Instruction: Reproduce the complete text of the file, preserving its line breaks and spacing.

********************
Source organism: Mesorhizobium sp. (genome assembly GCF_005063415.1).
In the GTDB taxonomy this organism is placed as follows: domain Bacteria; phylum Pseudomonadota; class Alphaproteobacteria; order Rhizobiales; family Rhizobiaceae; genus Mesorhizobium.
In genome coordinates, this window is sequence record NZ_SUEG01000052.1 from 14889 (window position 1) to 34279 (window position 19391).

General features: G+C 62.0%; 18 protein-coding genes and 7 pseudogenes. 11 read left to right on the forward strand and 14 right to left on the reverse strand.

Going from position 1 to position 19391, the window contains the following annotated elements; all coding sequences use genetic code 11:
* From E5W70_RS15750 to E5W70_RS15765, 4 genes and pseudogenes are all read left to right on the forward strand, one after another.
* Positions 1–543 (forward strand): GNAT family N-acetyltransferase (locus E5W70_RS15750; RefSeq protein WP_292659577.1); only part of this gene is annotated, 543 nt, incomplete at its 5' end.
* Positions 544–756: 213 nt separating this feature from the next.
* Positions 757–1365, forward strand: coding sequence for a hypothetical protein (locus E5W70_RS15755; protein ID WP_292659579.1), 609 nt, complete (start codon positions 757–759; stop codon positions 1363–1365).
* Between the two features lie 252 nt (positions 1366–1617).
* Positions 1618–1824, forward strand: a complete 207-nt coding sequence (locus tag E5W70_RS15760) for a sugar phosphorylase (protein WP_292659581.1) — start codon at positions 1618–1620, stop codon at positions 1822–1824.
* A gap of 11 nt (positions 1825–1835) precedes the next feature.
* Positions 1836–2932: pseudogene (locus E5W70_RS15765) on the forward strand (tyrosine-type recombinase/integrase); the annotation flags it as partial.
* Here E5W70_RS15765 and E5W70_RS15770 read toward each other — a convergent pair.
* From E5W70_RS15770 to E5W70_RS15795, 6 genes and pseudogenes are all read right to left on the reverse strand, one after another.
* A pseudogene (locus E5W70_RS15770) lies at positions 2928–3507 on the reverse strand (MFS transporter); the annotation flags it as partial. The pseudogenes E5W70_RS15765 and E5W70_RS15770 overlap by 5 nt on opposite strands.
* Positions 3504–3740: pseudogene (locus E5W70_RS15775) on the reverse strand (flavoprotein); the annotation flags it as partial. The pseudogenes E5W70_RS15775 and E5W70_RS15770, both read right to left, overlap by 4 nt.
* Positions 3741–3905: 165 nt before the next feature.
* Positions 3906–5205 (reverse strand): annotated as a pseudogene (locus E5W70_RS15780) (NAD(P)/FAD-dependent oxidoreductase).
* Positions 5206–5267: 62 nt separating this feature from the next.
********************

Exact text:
Source organism: Mesorhizobium sp. (genome assembly GCF_005063415.1).
In the GTDB taxonomy this organism is placed as follows: domain Bacteria; phylum Pseudomonadota; class Alphaproteobacteria; order Rhizobiales; family Rhizobiaceae; genus Mesorhizobium.
In genome coordinates, this window is sequence record NZ_SUEG01000052.1 from 14889 (window position 1) to 34279 (window position 19391).

General features: G+C 62.0%; 18 protein-coding genes and 7 pseudogenes. 11 read left to right on the forward strand and 14 right to left on the reverse strand.

Going from position 1 to position 19391, the window contains the following annotated elements; all coding sequences use genetic code 11:
* From E5W70_RS15750 to E5W70_RS15765, 4 genes and pseudogenes are all read left to right on the forward strand, one after another.
* Positions 1–543 (forward strand): GNAT family N-acetyltransferase (locus E5W70_RS15750; RefSeq protein WP_292659577.1); only part of this gene is annotated, 543 nt, incomplete at its 5' end.
* Positions 544–756: 213 nt separating this feature from the next.
* Positions 757–1365, forward strand: coding sequence for a hypothetical protein (locus E5W70_RS15755; protein ID WP_292659579.1), 609 nt, complete (start codon positions 757–759; stop codon positions 1363–1365).
* Between the two features lie 252 nt (positions 1366–1617).
* Positions 1618–1824, forward strand: a complete 207-nt coding sequence (locus tag E5W70_RS15760) for a sugar phosphorylase (protein WP_292659581.1) — start codon at positions 1618–1620, stop codon at positions 1822–1824.
* A gap of 11 nt (positions 1825–1835) precedes the next feature.
* Positions 1836–2932: pseudogene (locus E5W70_RS15765) on the forward strand (tyrosine-type recombinase/integrase); the annotation flags it as partial.
* Here E5W70_RS15765 and E5W70_RS15770 read toward each other — a convergent pair.
* From E5W70_RS15770 to E5W70_RS15795, 6 genes and pseudogenes are all read right to left on the reverse strand, one after another.
* A pseudogene (locus E5W70_RS15770) lies at positions 2928–3507 on the reverse strand (MFS transporter); the annotation flags it as partial. The pseudogenes E5W70_RS15765 and E5W70_RS15770 overlap by 5 nt on opposite strands.
* Positions 3504–3740: pseudogene (locus E5W70_RS15775) on the reverse strand (flavoprotein); the annotation flags it as partial. The pseudogenes E5W70_RS15775 and E5W70_RS15770, both read right to left, overlap by 4 nt.
* Positions 3741–3905: 165 nt before the next feature.
* Positions 3906–5205 (reverse strand): annotated as a pseudogene (locus E5W70_RS15780) (NAD(P)/FAD-dependent oxidoreductase).
* Positions 5206–5267: 62 nt separating this feature from the next.